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Estimating: Aiming for Accuracy

Construction cost estimating is part science, part art and greatly assisted by extensive experience.


To quote AWCI member Bill McPherson III, president of Central Ceilings in Massachusetts, “Estimating is a touch and feel of the project beyond the numbers.”


Gabriel Castillo, director of business development for Pillar Construction in Virginia, observes, “Estimating is precision work with a hint of astrology.”


From the contractor’s point of view, accurate estimating is crucial to winning profitable bids and walking away from ones that are doomed from the start. As Scott Christensen, area manager for Gallegos Corporation in Denver, puts it, “Accuracy is of particular importance in this plentiful, yet still competitive, market. Being able to trust your cost models allows you to make decisions on which jobs to target without undue concern for surprises downstream.”


The dividing line between estimating and bidding is often blurred. While it is an integral part of the bidding process, estimating is simply working out as closely as possible how much it will cost to build a specific project or part of it. Then comes the bidding, which can involve considerable judgment, taking into account overhead, profit margins, customer relations and how badly the contractor wants to win the job (in a competitive bid situation). Successful bidding depends on accurate estimation. This article focuses on achieving accuracy in estimating.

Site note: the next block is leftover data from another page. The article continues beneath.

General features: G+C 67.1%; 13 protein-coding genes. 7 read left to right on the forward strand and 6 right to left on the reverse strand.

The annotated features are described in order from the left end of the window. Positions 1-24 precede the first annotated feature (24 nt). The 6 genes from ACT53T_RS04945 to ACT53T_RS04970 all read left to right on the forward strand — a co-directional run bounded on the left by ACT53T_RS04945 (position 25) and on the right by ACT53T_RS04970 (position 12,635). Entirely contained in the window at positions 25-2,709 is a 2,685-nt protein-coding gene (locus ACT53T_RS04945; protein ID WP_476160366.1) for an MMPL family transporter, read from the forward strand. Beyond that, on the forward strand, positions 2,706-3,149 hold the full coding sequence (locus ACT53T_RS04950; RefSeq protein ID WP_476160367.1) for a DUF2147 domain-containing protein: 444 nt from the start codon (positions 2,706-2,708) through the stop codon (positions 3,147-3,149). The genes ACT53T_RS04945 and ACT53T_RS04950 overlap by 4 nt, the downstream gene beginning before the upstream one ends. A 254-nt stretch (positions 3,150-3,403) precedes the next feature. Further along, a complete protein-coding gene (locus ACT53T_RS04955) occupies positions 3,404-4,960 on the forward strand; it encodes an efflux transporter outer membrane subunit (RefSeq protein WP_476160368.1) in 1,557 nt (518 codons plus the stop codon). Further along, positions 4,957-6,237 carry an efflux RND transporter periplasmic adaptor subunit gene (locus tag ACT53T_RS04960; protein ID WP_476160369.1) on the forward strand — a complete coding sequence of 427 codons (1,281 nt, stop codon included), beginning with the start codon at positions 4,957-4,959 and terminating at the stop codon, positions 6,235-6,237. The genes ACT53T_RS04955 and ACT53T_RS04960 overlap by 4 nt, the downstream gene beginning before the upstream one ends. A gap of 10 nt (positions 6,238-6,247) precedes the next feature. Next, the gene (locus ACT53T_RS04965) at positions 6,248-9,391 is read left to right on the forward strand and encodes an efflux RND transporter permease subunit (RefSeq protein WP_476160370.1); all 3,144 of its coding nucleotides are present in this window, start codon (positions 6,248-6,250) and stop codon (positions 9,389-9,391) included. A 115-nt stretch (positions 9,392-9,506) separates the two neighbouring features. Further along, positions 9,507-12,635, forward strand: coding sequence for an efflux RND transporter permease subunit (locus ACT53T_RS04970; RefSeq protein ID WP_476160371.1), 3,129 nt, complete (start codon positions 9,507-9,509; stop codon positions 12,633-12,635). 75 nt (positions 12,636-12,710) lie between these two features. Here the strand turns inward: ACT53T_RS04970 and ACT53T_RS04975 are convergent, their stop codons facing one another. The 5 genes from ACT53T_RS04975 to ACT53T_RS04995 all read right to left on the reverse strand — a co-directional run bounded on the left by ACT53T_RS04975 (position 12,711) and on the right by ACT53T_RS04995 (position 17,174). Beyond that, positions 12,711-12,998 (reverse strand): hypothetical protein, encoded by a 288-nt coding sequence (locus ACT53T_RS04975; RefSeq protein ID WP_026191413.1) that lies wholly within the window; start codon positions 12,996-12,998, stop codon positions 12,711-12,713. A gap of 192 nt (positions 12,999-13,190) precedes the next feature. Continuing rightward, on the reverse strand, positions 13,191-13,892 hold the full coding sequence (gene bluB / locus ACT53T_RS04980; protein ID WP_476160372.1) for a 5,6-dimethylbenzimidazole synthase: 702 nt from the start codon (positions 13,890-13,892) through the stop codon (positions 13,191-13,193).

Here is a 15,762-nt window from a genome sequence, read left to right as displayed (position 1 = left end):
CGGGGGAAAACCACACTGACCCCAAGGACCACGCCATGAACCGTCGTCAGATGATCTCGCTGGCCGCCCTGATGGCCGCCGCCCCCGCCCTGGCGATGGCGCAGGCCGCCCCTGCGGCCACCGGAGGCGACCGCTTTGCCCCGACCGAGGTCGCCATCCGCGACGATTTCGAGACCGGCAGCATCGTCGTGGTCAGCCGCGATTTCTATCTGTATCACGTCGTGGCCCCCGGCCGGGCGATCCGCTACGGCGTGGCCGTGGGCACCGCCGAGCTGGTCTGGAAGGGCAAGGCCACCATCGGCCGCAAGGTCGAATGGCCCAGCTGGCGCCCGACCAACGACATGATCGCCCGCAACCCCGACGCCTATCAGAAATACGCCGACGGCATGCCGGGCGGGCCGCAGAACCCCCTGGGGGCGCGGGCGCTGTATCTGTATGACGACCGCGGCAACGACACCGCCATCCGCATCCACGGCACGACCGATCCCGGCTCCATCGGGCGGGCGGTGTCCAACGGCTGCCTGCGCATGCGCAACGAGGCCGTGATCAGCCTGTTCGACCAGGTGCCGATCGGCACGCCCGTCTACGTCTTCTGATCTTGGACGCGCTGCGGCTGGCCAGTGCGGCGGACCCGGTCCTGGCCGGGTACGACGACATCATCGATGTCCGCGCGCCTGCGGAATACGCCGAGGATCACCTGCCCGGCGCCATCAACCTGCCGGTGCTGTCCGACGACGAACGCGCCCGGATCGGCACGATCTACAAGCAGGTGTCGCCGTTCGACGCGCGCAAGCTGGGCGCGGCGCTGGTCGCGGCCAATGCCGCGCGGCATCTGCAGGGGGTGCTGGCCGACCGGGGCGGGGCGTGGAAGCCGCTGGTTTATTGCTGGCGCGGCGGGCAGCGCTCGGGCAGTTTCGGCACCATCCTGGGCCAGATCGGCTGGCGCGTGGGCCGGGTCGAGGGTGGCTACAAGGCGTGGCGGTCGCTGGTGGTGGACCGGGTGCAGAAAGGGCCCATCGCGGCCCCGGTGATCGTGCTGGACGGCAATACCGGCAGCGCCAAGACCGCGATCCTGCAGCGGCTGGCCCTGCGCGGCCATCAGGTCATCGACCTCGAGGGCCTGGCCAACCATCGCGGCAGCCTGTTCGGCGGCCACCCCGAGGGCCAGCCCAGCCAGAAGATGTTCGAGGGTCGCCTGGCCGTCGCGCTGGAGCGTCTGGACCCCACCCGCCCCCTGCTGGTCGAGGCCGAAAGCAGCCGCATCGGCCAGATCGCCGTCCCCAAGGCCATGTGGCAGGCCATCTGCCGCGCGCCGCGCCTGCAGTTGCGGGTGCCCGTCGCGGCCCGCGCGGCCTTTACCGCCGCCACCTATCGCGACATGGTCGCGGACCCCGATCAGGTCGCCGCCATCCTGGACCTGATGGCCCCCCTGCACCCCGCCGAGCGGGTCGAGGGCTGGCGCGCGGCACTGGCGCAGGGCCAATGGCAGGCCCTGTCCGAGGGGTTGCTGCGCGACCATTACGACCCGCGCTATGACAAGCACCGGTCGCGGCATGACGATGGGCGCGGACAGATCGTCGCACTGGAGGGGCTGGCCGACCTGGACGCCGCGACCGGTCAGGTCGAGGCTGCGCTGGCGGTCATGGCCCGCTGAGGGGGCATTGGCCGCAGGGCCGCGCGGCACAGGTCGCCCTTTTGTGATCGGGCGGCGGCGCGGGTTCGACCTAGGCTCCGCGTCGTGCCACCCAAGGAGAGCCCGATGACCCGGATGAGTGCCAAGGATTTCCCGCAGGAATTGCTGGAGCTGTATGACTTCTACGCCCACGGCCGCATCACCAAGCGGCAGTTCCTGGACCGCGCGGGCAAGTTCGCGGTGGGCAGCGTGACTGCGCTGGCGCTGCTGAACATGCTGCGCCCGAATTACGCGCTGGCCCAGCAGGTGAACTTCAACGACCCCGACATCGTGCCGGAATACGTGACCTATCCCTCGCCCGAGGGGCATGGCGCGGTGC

We asked AWCI member contractors for the main challenge they face today regarding accuracy in estimating and how they successfully overcome this challenge.


The answers were quite varied, providing some keen insights and practical advice from experienced estimators, contractors and GCs who know their business, and showing how the subjects of estimating and bidding have changed.

Guesstimating or Estimating?

For the majority of the contractors interviewed, incomplete architectural and structural drawings and lack of clarity on scope delineation came up as the major challenge to accurate estimating.


“Many plan documents are missing essential pieces, such as a proposed project-schedule or a room-finish schedule or, specifically in our business, wall types not noted,” explains Scott Bleich, principal of Heartland Companies in Des Moines, Iowa. “This makes for guesstimating instead of estimating.”


Shawn Coates, vice president of sales and estimating at WPI in Oregon, notes how this situation has deteriorated: “As recently as five to 10 years ago, 90% to 100% of construction drawings (CD) literally meant the bid documents provided 90% to 100% of the detail we needed to bid a job, and the specifications had very little scope overlap. In today’s world, 90% to 100% CD generally includes only 50% of the detail needed for an accurate estimate, and it is common to find the same scope referenced in multiple, different specification sections. Specifications are often generic and don’t apply to the specific project or the applications and execution of the work. More and more, it seems, the owners and architects of major commercial projects are proceeding with scope procurement despite incomplete design.”